Good oral health habits are especially important for expecting moms. After all, you’re taking care of teeth for not one but two people. It’s also important to know that pregnancy in itself can actually increase your risk for dental health problems. This is due to a combination of changing hormones, different eating habits, tender gums, and frequent bouts of nausea and/or vomiting.

According to the CDC, “nearly 60 to 75% of pregnant women have gingivitis”. Left untreated, this can eventually even lead to periodontitis (aka gum disease). This, in turn, can impact not only the mother’s overall health, but even the child’s. Some research has even found gum disease to be associated with premature births and low birth weight. That is why it is so important for pregnant women to receive regular dental checkups as part of their prenatal care.

Children’s Dental Health

child brushing their teeth

As we explained above, bacteria really can wreak havoc when left unchecked in your mouth for long periods of time. It’s important to keep in mind, though, that certain groups of people are even more vulnerable to infections than most adults. According to the CDC (Centers for Disease Control and Prevention), “children younger than 5 years old” are “more likely to get pneumonia.” Due to this, it’s especially important that you make sure that your child is brushing their teeth regularly. Some young children may also require assistance since they may be too young to be able to brush their teeth effectively yet.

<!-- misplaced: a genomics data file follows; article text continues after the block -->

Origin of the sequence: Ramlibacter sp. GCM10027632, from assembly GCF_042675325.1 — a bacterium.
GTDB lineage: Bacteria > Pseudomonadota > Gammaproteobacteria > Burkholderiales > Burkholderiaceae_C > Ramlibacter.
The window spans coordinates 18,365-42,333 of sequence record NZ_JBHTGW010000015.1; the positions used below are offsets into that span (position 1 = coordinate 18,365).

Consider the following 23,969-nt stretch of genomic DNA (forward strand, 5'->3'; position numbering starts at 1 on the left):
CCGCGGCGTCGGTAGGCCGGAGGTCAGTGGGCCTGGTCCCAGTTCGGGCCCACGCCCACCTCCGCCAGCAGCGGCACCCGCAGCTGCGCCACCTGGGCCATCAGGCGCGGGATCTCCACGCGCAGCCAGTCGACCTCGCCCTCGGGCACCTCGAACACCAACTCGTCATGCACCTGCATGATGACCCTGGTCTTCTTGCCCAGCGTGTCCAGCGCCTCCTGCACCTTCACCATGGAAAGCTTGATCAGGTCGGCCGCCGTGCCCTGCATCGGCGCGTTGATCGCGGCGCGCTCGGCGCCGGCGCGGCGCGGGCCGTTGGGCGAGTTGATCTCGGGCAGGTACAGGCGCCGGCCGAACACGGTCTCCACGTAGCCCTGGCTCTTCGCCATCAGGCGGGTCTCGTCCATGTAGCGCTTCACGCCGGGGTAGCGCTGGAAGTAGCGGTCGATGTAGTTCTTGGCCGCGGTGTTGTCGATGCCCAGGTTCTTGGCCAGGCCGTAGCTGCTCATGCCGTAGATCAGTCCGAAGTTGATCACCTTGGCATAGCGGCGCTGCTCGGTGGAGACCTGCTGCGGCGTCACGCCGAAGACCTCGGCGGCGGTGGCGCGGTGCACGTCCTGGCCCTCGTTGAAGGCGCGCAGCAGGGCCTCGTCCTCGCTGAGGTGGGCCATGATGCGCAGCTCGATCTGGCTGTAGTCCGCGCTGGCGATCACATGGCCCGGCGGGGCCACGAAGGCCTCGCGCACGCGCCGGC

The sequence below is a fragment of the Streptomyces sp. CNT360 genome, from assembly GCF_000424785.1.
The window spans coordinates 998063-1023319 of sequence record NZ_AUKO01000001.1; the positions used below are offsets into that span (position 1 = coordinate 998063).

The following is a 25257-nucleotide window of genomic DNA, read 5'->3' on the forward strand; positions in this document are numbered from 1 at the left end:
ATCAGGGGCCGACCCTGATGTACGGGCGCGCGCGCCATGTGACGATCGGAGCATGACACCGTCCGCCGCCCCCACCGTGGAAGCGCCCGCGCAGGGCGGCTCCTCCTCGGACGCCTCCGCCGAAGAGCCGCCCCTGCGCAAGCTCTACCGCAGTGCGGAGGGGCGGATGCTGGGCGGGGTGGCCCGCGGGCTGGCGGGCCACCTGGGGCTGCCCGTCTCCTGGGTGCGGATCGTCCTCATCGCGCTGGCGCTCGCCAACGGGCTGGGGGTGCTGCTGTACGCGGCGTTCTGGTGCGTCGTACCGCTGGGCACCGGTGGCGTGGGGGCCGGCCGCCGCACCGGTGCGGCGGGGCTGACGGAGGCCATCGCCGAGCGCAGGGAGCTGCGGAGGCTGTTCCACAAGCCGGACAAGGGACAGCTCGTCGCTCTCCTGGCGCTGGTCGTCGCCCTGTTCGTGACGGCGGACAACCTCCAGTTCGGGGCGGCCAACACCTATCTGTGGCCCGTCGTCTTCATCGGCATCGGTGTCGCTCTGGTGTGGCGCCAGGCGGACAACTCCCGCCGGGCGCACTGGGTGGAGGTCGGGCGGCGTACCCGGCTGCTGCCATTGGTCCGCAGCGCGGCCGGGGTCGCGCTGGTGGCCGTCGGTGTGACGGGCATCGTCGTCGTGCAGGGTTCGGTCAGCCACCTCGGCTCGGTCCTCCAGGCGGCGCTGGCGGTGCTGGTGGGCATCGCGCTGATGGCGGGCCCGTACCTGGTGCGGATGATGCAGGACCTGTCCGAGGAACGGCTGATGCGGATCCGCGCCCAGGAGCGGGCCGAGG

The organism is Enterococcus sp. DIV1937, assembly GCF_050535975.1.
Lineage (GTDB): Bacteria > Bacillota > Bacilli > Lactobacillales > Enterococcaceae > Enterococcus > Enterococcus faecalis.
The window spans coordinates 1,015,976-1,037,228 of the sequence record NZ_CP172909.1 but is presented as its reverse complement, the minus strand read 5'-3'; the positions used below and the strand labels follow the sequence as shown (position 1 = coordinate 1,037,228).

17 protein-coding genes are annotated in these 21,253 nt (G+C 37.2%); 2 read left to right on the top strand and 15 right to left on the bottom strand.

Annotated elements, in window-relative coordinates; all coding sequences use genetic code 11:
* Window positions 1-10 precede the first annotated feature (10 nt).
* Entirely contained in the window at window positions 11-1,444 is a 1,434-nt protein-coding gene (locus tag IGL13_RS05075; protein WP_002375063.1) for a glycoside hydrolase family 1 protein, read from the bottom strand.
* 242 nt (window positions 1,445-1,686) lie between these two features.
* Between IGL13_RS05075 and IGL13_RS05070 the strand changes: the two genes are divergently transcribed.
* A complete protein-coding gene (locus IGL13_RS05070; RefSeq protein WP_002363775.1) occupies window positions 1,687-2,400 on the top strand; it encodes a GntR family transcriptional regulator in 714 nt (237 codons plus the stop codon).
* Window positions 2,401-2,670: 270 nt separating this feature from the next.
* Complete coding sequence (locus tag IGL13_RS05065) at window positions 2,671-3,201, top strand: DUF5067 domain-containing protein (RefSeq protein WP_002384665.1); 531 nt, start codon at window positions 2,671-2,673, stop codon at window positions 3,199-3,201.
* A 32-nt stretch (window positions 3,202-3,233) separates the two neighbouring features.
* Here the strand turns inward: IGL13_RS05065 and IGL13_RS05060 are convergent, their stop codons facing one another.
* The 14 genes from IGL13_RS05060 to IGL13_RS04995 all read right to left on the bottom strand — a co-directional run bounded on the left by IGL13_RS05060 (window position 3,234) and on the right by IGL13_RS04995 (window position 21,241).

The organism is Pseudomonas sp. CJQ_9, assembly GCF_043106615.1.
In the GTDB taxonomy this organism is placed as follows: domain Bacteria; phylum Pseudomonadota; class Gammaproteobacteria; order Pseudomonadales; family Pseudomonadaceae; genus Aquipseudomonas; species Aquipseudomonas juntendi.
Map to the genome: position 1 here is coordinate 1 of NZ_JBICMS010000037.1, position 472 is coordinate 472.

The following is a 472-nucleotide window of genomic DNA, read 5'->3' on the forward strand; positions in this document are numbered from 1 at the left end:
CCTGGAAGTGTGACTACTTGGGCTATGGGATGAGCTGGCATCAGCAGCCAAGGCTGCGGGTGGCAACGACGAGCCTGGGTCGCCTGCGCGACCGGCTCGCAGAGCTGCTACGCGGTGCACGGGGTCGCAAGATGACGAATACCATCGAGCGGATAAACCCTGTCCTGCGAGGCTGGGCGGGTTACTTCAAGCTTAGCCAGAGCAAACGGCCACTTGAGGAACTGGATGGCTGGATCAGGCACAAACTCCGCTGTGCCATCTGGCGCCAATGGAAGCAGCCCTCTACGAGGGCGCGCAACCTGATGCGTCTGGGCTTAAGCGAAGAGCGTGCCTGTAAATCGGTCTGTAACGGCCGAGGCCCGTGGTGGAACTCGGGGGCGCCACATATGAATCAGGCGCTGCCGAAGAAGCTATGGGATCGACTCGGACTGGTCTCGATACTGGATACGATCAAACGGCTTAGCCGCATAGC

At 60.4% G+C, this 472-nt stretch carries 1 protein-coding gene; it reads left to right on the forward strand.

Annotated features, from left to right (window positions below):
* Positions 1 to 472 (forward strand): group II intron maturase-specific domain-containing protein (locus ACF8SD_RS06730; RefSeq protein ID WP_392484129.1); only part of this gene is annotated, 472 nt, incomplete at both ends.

Last Notes

We hope that this article has helped you understand the relationship between dental health and your overall physical health a little bit better. As we mentioned before, regular teeth brushing and flossing are vital to controlling the growth of bacteria in your mouth and limiting the risk of further infections.

Aside from cleaning, however, there are also dietary decisions you can make to improve your oral health. Tooth decay generally occurs when bacteria feed off of sugars on the surface of your teeth and produce harmful acids. This acid eats away at your teeth and creates small “holes”. These are called cavities, caries, or simply dental decay.